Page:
Retro Riley: Baxter family’s contributions to Riley Hospital

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Baxter family Retro Riley

The Baxter family name is one to be remembered when recounting the history of Riley Hospital for Children. Arthur Reyburn Baxter (1876-1957) dominated Indianapolis industrial and civic life for more than 50 years. An early leader of the Riley Memorial Association (now the Riley Children’s Foundation), he served on the Joint Executive Committee, the Association Board, and was named the first Life Governor of the association. Among the many businesses that Baxter owned was the Keyless Lock Co. that he bought from his uncle, Arthur Jordan. Baxter gave of his time and leadership before and after he retired in 1942.

In early 1926, he was invited to serve on the Riley Memorial Association’s Joint Executive Committee to take the place of William Conrad Bobbs, an Incorporator for the association, after Bobbs passed away a few months earlier. Baxter’s love for children and Riley Hospital from its very early years would become a lifelong commitment that would carry on through his family. He headed the Rotary Club fund for erection of the Rotary Building as a convalescent wing of the hospital and served as chairman of the finance committee of the association.

Baxter Family Retro Riley

The Arthur Baxter YMCA on Shelby Street in Indianapolis is named in his honor; a gift from the Baxter Foundation helped pay off the loan for the building. But one timely gift from the Baxter Foundation to Riley Hospital for Children was transformative. Frances Doyle Baxter was still the matriarch of the Baxter family when only months before she died in 1964, the Baxter Foundation announced a $500,000 gift to the association to construct a “mother’s pavilion” to allow mothers to stay at the hospital to provide care for their children. The Baxter Foundation would go on to make grants during the 1960s totaling $1.5 million for the construction of a new five-story hospital addition, the Frances D. Baxter Memorial Wing, which opened in 1971.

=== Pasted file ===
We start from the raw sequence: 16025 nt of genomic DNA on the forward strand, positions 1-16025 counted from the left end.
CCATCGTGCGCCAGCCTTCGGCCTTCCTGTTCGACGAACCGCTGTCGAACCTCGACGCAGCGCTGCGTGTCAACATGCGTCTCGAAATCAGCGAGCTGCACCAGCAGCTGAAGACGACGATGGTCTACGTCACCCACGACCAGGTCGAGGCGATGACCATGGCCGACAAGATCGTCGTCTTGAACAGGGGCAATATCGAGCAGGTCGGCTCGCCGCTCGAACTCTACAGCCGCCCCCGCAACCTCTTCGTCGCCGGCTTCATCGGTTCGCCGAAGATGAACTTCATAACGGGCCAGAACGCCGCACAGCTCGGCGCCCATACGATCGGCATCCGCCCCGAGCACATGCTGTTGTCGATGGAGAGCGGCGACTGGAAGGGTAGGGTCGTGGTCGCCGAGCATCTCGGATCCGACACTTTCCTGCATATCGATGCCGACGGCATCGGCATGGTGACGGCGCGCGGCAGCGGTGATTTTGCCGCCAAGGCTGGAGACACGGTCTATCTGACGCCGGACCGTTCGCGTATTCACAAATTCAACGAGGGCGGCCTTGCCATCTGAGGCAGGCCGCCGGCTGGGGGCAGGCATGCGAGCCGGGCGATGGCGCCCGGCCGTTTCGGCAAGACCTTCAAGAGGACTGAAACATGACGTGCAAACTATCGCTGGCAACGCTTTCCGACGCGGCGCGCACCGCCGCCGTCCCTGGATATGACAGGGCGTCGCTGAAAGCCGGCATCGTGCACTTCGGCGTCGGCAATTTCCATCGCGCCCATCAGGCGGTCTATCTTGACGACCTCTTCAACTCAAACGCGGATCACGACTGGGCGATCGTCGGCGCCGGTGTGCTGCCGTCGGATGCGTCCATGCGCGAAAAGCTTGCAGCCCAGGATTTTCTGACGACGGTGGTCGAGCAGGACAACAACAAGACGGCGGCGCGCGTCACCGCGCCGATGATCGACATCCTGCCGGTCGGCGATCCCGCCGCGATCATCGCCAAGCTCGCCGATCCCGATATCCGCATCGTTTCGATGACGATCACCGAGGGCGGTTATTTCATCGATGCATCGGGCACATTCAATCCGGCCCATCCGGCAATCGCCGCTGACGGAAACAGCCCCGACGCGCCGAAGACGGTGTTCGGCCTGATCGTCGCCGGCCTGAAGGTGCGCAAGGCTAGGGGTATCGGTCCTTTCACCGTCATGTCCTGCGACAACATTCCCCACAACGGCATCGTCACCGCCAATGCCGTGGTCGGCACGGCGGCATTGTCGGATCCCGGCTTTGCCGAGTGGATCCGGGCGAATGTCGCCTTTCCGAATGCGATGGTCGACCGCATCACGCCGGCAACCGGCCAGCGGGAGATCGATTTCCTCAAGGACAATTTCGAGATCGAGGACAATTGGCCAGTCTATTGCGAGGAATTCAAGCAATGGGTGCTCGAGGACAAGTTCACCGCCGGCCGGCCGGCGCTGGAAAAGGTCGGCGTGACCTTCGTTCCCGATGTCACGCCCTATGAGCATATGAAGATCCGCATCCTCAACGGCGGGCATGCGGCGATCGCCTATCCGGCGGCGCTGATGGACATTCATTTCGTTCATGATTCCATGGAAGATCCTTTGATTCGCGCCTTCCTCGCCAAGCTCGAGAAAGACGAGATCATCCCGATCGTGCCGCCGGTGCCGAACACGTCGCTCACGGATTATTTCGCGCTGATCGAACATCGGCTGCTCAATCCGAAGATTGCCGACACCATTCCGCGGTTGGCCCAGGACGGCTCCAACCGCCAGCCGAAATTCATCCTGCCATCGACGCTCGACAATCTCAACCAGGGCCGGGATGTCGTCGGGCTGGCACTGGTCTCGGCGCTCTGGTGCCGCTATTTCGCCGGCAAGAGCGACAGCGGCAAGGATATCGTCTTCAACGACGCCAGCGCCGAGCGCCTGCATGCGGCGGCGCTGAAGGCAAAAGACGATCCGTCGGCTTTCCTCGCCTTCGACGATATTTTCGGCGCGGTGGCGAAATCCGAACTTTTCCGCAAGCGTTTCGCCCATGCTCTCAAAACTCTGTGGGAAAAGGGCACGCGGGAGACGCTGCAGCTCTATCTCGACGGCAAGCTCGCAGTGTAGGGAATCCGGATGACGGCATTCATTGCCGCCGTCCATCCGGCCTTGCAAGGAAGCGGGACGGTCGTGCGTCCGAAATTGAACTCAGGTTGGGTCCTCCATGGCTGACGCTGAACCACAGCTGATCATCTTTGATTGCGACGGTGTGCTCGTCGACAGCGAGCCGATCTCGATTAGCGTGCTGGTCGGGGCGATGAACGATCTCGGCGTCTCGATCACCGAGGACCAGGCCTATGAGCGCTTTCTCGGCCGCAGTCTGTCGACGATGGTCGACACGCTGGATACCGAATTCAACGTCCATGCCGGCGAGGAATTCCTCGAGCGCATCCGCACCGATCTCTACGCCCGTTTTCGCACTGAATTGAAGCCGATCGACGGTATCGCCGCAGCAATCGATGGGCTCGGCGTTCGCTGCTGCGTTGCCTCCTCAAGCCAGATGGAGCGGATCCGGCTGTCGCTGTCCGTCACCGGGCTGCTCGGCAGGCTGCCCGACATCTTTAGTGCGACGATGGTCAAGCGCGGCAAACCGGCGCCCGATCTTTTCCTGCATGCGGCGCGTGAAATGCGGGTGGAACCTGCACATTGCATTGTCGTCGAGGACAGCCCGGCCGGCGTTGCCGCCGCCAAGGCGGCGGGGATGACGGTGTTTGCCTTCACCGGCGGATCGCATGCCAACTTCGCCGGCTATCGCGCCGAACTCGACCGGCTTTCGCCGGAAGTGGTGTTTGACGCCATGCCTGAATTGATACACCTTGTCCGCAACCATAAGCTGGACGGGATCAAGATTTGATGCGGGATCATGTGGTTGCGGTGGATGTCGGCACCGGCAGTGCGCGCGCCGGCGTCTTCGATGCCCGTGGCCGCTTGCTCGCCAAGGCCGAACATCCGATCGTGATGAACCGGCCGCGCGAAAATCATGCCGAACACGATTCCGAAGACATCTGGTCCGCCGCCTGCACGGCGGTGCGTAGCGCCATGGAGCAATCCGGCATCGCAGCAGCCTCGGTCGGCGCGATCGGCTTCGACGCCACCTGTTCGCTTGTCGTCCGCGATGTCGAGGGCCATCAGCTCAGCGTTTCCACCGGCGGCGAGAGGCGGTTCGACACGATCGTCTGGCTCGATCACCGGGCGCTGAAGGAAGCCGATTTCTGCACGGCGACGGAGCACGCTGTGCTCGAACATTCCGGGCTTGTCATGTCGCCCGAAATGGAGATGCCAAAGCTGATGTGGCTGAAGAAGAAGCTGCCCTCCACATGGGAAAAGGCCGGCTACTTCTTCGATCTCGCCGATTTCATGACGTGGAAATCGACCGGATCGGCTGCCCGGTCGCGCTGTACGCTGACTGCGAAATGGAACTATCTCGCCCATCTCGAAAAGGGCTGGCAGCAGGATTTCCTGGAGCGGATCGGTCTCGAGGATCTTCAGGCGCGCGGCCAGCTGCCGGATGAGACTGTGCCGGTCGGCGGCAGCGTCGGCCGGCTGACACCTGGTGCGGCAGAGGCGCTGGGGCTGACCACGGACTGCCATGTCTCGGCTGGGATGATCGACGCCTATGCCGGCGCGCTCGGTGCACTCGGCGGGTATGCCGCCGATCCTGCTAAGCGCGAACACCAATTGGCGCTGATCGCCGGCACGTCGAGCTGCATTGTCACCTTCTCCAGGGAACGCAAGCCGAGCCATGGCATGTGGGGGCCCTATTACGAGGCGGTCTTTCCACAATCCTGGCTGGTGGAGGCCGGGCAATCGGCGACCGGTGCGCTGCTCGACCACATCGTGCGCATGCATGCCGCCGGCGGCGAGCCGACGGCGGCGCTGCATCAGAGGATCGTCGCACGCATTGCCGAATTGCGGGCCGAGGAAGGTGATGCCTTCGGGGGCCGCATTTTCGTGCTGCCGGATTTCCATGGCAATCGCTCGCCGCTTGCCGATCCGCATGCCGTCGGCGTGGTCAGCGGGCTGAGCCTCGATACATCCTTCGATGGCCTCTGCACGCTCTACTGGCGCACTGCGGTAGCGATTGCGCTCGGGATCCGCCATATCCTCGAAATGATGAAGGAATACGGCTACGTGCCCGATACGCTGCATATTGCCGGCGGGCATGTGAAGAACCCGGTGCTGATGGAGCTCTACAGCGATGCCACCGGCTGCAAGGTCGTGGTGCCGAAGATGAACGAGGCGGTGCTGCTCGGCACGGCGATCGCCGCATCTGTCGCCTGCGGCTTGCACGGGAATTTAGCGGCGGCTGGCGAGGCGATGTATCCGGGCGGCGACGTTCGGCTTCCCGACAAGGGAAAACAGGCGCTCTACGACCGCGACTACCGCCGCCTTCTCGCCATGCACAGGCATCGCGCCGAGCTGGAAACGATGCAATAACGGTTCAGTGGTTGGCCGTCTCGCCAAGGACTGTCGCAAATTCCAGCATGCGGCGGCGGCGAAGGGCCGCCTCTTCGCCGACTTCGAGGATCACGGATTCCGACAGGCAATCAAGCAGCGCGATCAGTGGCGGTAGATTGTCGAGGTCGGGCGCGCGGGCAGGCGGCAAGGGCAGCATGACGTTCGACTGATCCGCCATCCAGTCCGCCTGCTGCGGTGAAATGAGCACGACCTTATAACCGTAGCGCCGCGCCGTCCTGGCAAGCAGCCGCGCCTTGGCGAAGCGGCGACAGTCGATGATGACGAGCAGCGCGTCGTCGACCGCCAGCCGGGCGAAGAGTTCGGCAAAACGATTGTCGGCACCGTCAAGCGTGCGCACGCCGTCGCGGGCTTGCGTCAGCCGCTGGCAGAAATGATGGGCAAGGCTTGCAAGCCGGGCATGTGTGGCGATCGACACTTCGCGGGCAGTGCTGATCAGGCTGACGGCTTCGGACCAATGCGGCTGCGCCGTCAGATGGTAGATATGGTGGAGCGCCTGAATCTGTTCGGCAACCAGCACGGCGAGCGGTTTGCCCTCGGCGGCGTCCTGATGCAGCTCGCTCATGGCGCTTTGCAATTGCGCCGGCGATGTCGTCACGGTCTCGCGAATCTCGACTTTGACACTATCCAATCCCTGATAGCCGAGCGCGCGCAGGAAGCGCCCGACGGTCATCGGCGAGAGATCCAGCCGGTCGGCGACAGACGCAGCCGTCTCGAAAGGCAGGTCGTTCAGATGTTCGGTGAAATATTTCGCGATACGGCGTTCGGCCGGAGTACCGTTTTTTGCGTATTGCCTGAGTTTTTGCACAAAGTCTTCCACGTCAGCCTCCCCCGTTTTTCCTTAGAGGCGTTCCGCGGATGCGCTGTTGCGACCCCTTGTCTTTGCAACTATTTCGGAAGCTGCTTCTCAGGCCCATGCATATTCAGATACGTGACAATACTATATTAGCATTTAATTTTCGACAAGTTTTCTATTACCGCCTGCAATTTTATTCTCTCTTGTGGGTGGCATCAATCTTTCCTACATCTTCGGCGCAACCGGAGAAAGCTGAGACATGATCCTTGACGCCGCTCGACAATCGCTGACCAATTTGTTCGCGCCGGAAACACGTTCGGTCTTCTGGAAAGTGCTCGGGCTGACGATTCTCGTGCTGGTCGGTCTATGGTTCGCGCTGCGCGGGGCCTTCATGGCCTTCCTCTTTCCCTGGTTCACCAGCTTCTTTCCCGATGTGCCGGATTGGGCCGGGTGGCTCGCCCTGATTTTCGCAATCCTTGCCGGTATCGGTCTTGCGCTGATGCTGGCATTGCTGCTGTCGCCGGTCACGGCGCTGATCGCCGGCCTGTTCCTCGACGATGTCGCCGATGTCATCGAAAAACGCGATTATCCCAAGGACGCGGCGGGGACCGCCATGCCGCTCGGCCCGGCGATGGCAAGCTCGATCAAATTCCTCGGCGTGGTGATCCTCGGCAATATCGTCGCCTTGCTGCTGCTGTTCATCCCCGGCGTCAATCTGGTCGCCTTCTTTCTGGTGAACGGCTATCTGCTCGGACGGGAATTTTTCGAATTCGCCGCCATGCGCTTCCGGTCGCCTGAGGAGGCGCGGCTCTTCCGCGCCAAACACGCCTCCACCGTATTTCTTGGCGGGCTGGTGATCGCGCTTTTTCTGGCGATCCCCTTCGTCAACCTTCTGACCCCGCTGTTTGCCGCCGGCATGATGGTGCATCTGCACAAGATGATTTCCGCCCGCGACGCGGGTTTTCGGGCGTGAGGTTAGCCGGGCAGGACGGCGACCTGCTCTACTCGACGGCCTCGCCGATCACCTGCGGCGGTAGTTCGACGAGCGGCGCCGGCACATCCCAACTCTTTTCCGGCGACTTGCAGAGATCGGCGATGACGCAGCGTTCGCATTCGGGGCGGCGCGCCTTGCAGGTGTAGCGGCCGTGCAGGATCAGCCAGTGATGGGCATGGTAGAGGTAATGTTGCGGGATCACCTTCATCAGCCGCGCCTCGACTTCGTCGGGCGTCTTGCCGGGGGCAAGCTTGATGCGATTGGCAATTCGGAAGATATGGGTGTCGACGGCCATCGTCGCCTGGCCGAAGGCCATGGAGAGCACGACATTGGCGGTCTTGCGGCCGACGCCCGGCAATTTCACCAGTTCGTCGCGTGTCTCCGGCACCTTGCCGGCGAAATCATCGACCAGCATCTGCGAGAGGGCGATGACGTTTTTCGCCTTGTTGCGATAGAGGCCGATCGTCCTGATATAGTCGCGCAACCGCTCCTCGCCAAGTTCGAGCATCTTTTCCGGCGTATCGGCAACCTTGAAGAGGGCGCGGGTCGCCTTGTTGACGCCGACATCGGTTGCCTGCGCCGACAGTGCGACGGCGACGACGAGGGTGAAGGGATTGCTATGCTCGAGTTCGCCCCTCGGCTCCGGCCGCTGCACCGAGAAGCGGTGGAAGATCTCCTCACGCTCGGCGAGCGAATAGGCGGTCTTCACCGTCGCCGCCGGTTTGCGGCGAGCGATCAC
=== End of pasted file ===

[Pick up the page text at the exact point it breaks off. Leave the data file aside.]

Baxter Family Retro Riley

Before the Baxter Parent Care Pavilion opened, children who were admitted to Riley Hospital had special visitation hours for parents twice a day. The 12-room pavilion helped families adjust and hospital physicians to see the worth of having patients go there before going home. “Riley Hospital’s Parent Care Unit was one of the first such units in the country and probably one of the most widely known,” said Karen Jennings Radar, RN, the unit’s first director. “It served as a model to other hospitals in the United States and Canada.”

Baxter Family Retro Riley

“The Baxter Parent Care Pavilion represented the cornerstone to Riley Hospital’s commitment to the practice of family-centered care,” said Bob Baxter, grandson of Arthur and Frances Baxter, who carried on the Baxter family legacy of leadership by serving as a member of the Riley Association’s board (1971-1991) and as executive director and president of the association from 1991-1996. During his time in leadership, he was responsible for developing more than 20 endowed chairs, professorships and educational endowments for Riley Hospital. Like his grandfather, Bob Baxter was named a Life Governor of the Riley Children’s Foundation for his longtime service and contributions. Soon after he joined the association, he enlisted the services of builders able to help upgrade and expand the Camp Riley facilities. After retiring in 1996, he signed up to be a Riley Hospital volunteer and went to work building his Magic Castle Cart for Riley Hospital patients and families. The Magic Castle Cart, a mobile toy cart, has flourished for over 25 years.

--Compiled by the Riley Hospital Historic Preservation Society; photos provided by IUPUI University Library Special Collections and Archives, Riley social media and the Baxter family